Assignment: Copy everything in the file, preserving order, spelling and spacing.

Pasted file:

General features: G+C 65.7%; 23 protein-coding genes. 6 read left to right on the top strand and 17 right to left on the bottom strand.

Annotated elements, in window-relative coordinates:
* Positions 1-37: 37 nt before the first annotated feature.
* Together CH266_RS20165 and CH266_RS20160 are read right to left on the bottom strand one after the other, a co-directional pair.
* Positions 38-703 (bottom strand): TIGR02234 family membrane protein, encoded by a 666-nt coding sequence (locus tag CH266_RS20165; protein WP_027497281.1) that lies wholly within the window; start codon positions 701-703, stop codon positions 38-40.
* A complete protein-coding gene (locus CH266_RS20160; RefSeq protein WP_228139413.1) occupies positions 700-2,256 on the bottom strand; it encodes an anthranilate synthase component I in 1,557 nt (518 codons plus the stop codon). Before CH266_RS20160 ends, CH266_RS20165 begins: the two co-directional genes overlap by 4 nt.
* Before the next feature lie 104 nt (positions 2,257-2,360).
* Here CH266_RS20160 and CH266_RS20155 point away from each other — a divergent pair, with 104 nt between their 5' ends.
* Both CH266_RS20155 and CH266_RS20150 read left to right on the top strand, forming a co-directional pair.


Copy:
General features: G+C 65.7%; 23 protein-coding genes. 6 read left to right on the top strand and 17 right to left on the bottom strand.

Annotated elements, in window-relative coordinates:
* Positions 1-37: 37 nt before the first annotated feature.
* Together CH266_RS20165 and CH266_RS20160 are read right to left on the bottom strand one after the other, a co-directional pair.
* Positions 38-703 (bottom strand): TIGR02234 family membrane protein, encoded by a 666-nt coding sequence (locus tag CH266_RS20165; protein WP_027497281.1) that lies wholly within the window; start codon positions 701-703, stop codon positions 38-40.
* A complete protein-coding gene (locus CH266_RS20160; RefSeq protein WP_228139413.1) occupies positions 700-2,256 on the bottom strand; it encodes an anthranilate synthase component I in 1,557 nt (518 codons plus the stop codon). Before CH266_RS20160 ends, CH266_RS20165 begins: the two co-directional genes overlap by 4 nt.
* Before the next feature lie 104 nt (positions 2,257-2,360).
* Here CH266_RS20160 and CH266_RS20155 point away from each other — a divergent pair, with 104 nt between their 5' ends.
* Both CH266_RS20155 and CH266_RS20150 read left to right on the top strand, forming a co-directional pair.